On May 12, a diverse crowd of around 100 people gather in Goodyear Arts for an exhibit called Mood: BLACK featuring visual art, live music and free drinks.
In a back corner, folks gather around a table to try cups of Dat Dere or the Stokely Stout, two beers from Black Star Line Brewing, a black-owned brewing company based in Hendersonville.
Cut ahead by a few hours, on the afternoon of May 13, as people pour into a block on Louise Avenue for the opening of a new Catawba Brewing Co. location in the Belmont neighborhood between Plaza Midwood and NoDa.
The opening is a success, as hundreds of people catch rays on the patio or take up tables inside.
While everyone seems to be enjoying themselves at each scene, there's one striking difference between the two: despite Catawba's location in a historically black neighborhood, there's not a single black person to be seen among the hundreds of people there at around 5 p.m.
The scene at any brewery in Charlotte on a summer afternoon is more similar to the latter than the former, so it begs the question: why?
Is the lack of diversity among Charlotte's rapidly growing craft beer culture a matter of taste, education, apathy or something else?
For Tabu Terrell, who left his high-paying job as an emergency medical physician in 2013 and in November 2015 opened Three Spirits Brewery, becoming Charlotte's only black brewery owner entering the all-white local craft beer scene was nothing new.
"We used to always joke about that. You go to conventions and there's not that many people like you," he says. "I went to a couple of [Craft Brewers Conferences] and you just kind of look around the room and your like, 'Huh?' But from my perspective, it was no different from medical school. So I was kind of used to that, it didn't really hit me as hard."
Terrell began making homebrews during his first year of residency at Indiana University in 1999. He had a natural gift, and by the time he finished his residency and moved to Charlotte in 2002, his beers were getting rave reviews from friends who admitted they usually had to lie to protect the feelings of home-brewing buddies.
He kept at it, eventually building a shed behind his home when his wife allowed him to get his "big-boy system," but he only thought of the trade as a potential profession after retirement.
That was until one day in 2010 when Terrell was getting some rare time in with his 4-year-old daughter and attempted to teach her a lesson. He ended up learning one himself.
"I scolded her for something and I could just see that she was completely puzzled as to why I'm scolding her," he says. "I realized that a nanny was raising our kids instead of us, and that is not really why I went to school or how I envisioned my family. It's always like a conglomeration of things, but that kind of started the avalanche."
Terrell says his crowds on any given night are majority white, and believes the lack of black clientele comes from a need for education. He recalls that, for as long as he can remember, he has seen malt liquor and spirits advertised to blacks and regular beer advertised to whites.
Terrell refers to "the count" that most black people do as soon as they enter a room, when they look around to see how many other black folks are in the space. He makes it a point to welcome people of color as they come through his door and let them know he's there and that he's the owner.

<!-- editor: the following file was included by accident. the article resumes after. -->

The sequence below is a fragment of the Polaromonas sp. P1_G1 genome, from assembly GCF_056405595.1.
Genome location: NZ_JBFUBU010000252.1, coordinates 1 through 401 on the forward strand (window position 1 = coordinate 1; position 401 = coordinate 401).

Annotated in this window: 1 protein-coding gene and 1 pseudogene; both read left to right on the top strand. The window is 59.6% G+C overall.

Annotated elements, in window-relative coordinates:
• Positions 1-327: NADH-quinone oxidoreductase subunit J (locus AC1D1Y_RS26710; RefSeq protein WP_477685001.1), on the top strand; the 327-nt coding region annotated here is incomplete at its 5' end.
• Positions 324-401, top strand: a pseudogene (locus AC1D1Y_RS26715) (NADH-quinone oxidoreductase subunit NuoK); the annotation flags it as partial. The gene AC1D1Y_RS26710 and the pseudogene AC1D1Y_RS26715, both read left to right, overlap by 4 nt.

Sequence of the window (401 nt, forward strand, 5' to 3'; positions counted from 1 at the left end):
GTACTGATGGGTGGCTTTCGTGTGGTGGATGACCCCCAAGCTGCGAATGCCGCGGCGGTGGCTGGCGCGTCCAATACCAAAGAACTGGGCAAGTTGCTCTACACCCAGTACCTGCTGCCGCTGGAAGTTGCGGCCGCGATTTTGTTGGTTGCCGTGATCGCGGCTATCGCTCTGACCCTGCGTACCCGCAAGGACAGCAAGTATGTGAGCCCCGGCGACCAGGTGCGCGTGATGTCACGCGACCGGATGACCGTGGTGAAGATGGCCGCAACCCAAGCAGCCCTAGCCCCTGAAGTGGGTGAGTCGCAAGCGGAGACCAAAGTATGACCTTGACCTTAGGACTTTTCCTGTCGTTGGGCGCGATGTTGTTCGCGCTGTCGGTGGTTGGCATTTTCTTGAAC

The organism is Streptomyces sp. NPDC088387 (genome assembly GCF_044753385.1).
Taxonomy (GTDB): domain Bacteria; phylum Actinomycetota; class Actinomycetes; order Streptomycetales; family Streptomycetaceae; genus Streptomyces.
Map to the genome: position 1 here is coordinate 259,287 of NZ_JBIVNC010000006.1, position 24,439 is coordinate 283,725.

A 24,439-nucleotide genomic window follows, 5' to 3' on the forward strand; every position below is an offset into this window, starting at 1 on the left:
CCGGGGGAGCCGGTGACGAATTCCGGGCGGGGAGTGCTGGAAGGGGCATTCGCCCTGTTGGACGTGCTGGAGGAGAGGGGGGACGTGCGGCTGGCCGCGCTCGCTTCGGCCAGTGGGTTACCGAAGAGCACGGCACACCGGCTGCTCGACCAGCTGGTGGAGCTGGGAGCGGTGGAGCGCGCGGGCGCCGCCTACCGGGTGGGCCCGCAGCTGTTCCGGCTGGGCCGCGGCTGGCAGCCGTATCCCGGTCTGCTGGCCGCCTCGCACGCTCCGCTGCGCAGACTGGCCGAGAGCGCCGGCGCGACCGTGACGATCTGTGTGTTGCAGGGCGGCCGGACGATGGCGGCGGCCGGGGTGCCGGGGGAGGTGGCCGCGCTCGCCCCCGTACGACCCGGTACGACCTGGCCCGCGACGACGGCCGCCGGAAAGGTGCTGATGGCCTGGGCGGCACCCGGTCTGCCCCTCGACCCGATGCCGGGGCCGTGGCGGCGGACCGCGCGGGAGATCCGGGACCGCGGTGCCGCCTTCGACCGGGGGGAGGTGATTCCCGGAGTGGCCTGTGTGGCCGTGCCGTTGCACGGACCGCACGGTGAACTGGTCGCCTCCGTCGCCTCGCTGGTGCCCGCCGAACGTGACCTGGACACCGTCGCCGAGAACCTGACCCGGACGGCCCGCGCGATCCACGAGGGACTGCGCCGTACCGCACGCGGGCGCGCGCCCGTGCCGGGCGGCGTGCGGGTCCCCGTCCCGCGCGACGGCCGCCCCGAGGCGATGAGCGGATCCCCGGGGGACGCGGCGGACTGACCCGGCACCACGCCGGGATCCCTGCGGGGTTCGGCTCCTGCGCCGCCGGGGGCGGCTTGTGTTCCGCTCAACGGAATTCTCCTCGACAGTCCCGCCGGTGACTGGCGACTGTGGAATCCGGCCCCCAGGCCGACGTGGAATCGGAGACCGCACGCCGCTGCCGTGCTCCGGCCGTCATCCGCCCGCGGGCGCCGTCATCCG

He says he does so without pressuring them or making them feel like the spotlight is on them.
Photographer Alvin C. Jacobs, Jr., stopped in on a recent night and was greeted by Terrell, who eventually took Jacobs down the list of beers while describing how each one got its name.
"You walk in and you feel not only at home, but not intimidated from the traditional, dude-bro, 'No soup for you,' approach to the craft beer scene," Jacobs said of the experience.
Terrell is optimistic that more minorities will eventually get interested in the craft beer scene; it's just a matter of time before folks start to come around to realizing what they like.
"When you tell people of color or diverse people that you're going to go to a microbrewery, I think they automatically assume that the beer is going to taste weird," he says.
A Nielsen study published in 2016 showed that African-American drinkers are far more likely to purchase spirits such as vodka or a sweet white wine like moscato than beer.
Terrell says organizations like Black Business Owners of Charlotte, Charlotte Black Professionals and an all-black cigar club called Cigars & Stilettos have held events at his business, and some members still don't even drink beer.
"They're trying to expand their palettes. And so they'll come and they usually do flights and try to taste. They're trying to change their palettes so they can come and support us, which we greatly appreciate."
Terrell sees Three Spirits as a bridge brewery, a term he only first heard a couple months ago but believes fits nicely. It refers to a brewery with lighter and sweeter options that aren't as harsh as some breweries.
"A lot of African-Americans are worried that the beers are just too much, there's too much going on," he says. "So ours are just — we call them 'comfort beers' — easy drinking and smooth, just to get people on the bridge from the Bud Light, the Miller, the Pabst, just to start expanding their palettes."
Besides, it's a taste he can relate to. When asked if he brews them sweet because that's how he likes them, he doesn't have to consider the question long.
"It's not a conscious effort, it's just when I'm looking at the recipe I'll be like, 'Ehhh, add a little bit of sugar to that. Make it a little bit sweeter,'" Terrell says. "I'm not a person that likes a lot of dry things. That's what I bring into it. I think there's a little bit of merit to that."
L.A. McRae, founder and brewmaster with Black Star Line Brewing (BSL), has also found that the sweeter the better works for their clientele since brewing the company's first batch in February.